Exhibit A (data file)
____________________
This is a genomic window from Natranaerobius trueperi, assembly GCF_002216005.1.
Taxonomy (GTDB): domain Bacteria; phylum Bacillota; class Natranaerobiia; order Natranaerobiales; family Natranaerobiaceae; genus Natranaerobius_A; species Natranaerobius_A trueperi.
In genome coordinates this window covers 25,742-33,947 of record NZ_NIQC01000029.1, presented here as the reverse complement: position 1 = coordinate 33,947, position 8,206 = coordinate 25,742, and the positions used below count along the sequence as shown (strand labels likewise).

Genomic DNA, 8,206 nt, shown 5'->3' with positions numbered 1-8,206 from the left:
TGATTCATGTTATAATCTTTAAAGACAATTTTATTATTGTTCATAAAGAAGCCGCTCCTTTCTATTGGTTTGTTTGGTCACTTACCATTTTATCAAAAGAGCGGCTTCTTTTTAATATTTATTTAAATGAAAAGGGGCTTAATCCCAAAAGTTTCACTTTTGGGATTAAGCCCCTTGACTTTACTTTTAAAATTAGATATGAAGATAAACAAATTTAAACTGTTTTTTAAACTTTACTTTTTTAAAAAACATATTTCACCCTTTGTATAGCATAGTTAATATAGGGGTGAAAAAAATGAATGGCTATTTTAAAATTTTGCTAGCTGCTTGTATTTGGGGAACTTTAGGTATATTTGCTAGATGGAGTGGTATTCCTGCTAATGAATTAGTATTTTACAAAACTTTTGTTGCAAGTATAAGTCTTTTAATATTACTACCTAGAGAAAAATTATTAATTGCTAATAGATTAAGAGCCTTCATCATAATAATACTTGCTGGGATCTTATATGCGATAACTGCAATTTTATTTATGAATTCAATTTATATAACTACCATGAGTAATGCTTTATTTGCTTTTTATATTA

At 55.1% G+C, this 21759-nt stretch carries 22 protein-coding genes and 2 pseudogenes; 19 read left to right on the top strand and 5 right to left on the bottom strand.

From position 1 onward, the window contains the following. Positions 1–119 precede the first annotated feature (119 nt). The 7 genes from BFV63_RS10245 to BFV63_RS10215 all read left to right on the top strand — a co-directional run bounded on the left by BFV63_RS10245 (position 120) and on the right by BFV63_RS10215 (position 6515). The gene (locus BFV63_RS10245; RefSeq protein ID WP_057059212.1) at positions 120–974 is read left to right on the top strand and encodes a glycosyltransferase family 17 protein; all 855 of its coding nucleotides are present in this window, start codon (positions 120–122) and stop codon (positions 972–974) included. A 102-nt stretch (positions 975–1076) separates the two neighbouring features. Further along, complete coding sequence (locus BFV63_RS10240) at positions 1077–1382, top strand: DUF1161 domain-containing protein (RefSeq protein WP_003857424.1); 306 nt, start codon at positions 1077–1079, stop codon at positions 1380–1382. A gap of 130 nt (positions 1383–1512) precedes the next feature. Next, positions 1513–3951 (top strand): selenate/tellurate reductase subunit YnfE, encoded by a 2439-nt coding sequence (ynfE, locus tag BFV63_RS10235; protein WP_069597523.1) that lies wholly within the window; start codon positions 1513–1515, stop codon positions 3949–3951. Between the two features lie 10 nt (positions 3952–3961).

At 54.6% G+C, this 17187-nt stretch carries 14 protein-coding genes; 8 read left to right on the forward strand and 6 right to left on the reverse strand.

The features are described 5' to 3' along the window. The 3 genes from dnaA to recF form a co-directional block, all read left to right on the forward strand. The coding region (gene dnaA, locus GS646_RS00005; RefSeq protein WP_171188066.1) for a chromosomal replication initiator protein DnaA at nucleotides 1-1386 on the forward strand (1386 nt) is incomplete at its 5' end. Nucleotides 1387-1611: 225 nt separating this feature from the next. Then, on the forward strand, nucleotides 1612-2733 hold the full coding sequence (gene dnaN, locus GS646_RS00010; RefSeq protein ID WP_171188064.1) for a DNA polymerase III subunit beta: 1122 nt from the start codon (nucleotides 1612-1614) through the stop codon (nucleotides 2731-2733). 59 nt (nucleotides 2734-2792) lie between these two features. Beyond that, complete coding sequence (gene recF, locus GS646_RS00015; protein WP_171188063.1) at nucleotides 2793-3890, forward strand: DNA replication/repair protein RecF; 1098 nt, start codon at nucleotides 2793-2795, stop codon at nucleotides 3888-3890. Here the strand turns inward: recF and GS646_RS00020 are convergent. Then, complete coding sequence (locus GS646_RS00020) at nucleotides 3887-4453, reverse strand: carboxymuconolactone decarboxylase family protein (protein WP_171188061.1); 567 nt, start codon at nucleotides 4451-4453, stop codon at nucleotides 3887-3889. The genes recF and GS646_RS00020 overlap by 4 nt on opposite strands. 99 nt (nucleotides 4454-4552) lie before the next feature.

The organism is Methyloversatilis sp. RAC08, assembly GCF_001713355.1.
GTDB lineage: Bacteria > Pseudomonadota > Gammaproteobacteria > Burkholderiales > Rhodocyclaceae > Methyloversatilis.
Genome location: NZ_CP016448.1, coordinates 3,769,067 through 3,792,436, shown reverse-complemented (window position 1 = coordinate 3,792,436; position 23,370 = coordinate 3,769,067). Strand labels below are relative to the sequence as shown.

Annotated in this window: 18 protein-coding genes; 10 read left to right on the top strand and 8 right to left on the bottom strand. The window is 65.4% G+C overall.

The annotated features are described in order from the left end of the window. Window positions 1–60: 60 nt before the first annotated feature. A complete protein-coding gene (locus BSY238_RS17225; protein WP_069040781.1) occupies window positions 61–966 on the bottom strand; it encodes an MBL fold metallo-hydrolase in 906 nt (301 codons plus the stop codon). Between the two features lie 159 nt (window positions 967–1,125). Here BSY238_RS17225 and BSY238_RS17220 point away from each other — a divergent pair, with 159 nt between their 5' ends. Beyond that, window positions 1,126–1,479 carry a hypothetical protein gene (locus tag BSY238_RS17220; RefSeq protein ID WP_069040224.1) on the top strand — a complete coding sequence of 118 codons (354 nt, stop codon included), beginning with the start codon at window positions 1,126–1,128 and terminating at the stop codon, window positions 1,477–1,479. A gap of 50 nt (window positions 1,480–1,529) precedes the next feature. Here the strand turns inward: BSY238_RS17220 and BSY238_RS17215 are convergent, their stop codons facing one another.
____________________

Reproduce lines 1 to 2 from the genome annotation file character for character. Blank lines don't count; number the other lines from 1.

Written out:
This is a genomic window from Natranaerobius trueperi, assembly GCF_002216005.1.
Taxonomy (GTDB): domain Bacteria; phylum Bacillota; class Natranaerobiia; order Natranaerobiales; family Natranaerobiaceae; genus Natranaerobius_A; species Natranaerobius_A trueperi.